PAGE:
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CSU Stands by Prediction of Quieter Season, but Tropical Wave is Headed Toward V.I.

Satellite photo of the Caribbean at 12:45 p.m. AST shows a tropical wave nearing the islands. (NOAA photo)
Satellite photo of the Caribbean at 12:45 p.m. AST shows a tropical wave nearing the islands. (NOAA photo)

Meteorologists at Colorado State University on Thursday said they continue to stand by their forecast of a lower-than-average hurricane system, and the current forecast continues to show a quiet Atlantic for at least the next week.

But a series of tropical waves, one in the Caribbean and two more off the coast of Africa, suggest that, though tropical events such as hurricanes aren’t on the near horizon, there could be some rainstorms coming soon.

The closest of the tropical waves was about halfway between Anguilla and St. Croix at about 10:30 Thursday morning. Strong high pressure to the north and dry, dusty air from Africa are surpressing most of the shower activity and growth potential of the wave, so trop[ical development is not imminent, the National Hurricane Center reported.

The other two tropical waves are located in the mid-Atlantic and a few hundred miles off the coast of Morocco.

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In a news release issued Thursday, Colorado State University hurricane researchers continue to predict a below-average Atlantic hurricane season. They cite both a cooler than normal tropical Atlantic and the potential development of a weak El Niño event as the primary reasons for the below-average prediction.

The tropical Atlantic remains much colder than normal, the researchers said. A colder tropical Atlantic provides less fuel for developing tropical cyclones. Vertical wind shear was much stronger than normal across the Caribbean in July, which also tends to be associated with quieter Atlantic hurricane seasons.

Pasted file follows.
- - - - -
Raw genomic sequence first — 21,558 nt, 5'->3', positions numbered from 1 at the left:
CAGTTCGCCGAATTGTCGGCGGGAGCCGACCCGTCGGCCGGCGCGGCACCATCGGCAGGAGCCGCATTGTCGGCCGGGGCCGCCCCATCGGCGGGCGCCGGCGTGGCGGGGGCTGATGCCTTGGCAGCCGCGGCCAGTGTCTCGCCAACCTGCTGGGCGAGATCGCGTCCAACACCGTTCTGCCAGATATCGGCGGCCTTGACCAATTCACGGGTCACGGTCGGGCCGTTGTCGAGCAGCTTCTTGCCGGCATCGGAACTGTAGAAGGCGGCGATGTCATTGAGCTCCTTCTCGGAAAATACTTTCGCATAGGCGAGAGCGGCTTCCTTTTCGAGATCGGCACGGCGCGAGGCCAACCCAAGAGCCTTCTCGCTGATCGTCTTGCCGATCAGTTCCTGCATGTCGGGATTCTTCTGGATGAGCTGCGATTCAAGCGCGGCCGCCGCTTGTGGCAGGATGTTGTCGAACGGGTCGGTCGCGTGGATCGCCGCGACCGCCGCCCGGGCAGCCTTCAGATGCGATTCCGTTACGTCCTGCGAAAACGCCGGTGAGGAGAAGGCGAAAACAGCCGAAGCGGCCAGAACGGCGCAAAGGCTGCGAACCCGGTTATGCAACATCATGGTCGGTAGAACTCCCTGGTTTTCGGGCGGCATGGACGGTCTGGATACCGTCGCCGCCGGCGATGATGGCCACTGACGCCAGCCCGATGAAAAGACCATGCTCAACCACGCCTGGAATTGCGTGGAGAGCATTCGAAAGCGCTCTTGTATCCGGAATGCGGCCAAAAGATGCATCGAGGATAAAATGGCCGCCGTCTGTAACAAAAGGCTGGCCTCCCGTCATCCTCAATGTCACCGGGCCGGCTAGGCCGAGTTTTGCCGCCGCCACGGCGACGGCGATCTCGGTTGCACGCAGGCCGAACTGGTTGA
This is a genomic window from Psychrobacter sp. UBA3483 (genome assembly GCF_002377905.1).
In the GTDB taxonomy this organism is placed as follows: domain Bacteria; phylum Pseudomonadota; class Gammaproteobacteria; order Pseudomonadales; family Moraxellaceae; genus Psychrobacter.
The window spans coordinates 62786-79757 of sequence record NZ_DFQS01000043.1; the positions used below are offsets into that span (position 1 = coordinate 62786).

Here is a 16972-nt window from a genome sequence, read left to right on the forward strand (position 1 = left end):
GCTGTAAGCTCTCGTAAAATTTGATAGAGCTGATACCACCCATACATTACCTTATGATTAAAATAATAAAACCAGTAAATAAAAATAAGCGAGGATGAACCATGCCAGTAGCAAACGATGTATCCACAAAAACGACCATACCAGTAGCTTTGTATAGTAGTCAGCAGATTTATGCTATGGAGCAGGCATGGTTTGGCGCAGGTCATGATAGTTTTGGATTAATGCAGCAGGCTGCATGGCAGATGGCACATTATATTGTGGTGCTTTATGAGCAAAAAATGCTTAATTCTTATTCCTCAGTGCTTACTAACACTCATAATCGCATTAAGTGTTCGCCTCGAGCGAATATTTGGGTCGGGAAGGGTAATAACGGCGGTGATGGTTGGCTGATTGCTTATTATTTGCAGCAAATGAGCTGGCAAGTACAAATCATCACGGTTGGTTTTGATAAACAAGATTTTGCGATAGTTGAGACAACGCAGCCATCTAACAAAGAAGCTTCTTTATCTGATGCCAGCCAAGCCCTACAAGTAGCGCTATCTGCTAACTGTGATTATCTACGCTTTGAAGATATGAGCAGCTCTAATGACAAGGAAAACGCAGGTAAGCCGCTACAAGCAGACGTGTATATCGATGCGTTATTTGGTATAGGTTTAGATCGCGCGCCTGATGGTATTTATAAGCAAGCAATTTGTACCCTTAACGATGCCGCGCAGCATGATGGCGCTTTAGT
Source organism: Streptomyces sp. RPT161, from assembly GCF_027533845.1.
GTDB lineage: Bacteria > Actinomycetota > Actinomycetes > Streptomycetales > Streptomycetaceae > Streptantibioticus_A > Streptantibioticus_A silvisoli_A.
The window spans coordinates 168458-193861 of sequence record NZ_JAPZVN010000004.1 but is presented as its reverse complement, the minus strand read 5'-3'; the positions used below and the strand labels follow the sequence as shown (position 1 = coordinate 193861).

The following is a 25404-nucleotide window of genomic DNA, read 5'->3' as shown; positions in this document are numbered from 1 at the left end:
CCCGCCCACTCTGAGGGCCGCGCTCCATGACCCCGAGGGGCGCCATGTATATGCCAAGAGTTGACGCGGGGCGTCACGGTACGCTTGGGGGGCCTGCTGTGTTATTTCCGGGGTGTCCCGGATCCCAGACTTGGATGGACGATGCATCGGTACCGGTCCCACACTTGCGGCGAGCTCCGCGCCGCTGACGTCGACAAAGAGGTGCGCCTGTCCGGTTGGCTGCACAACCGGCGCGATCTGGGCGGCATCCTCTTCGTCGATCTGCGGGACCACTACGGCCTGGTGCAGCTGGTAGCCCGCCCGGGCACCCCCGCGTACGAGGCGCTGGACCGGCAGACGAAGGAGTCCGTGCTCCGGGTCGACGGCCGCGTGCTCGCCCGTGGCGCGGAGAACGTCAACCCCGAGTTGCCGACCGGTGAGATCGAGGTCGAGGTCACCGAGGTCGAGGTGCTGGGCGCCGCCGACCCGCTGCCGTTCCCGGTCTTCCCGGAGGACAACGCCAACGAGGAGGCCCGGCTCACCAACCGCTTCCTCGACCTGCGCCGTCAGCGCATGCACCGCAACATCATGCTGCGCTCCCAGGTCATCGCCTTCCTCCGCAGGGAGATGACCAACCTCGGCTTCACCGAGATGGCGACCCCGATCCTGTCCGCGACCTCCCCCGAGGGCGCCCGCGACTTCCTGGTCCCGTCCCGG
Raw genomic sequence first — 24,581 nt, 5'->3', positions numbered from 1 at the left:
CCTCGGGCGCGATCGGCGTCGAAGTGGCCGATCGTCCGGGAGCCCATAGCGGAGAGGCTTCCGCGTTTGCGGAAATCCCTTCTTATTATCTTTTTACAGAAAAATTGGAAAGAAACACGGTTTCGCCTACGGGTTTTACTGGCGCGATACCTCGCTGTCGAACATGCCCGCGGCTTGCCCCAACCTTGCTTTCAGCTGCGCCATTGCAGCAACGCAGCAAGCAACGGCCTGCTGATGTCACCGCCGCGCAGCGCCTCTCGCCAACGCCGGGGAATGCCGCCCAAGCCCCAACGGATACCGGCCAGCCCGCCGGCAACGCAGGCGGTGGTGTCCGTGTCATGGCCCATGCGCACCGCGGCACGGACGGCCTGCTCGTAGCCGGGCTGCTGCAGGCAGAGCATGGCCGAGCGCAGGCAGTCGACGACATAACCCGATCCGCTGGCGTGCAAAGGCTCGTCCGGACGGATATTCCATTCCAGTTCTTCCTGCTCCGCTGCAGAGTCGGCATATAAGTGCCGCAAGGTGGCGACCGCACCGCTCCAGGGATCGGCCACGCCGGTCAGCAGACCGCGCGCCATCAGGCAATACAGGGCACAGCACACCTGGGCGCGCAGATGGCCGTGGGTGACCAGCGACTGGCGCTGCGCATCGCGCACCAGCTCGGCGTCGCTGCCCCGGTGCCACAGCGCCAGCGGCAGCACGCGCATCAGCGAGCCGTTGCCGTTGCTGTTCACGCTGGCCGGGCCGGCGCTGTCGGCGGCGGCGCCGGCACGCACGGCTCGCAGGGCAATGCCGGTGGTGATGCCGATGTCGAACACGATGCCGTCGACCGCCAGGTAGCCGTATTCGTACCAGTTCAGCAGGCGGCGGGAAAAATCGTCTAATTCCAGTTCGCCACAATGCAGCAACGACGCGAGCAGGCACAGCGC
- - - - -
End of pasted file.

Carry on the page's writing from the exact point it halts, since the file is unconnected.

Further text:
Nine additional named storms

The CSU Tropical Meteorology Project team is predicting a total of nine additional named storms to form after Aug. 1. Of those, researchers expect three to become hurricanes and one to reach major hurricane strength (Saffir/Simpson category 3-4-5) with sustained winds of 111 miles per hour or greater, according to the CSU team.

The team bases its forecasts on more than 60 years of historical data that include Atlantic sea surface temperatures, sea level pressures, vertical wind shear levels (the change in wind direction and speed with height in the atmosphere), El Niño (warming of waters in the central and eastern tropical Pacific), and other factors.

So far, the 2018 hurricane season is exhibiting characteristics similar to 1968, 1986, 1993, 1994 and 2002.

“All of these analog seasons experienced below average Atlantic hurricane activity,” said Phil Klotzbach, research scientist in the Department of Atmospheric Science and lead author of the report.

The team predicts that 2018 hurricane activity will be about 70 percent of the average season. By comparison, 2017’s hurricane activity was about 245 percent of the average season.

Michael Bell, associate professor in the Department of Atmospheric Science at CSU and co-author of the report, cautioned coastal residents to take proper precautions.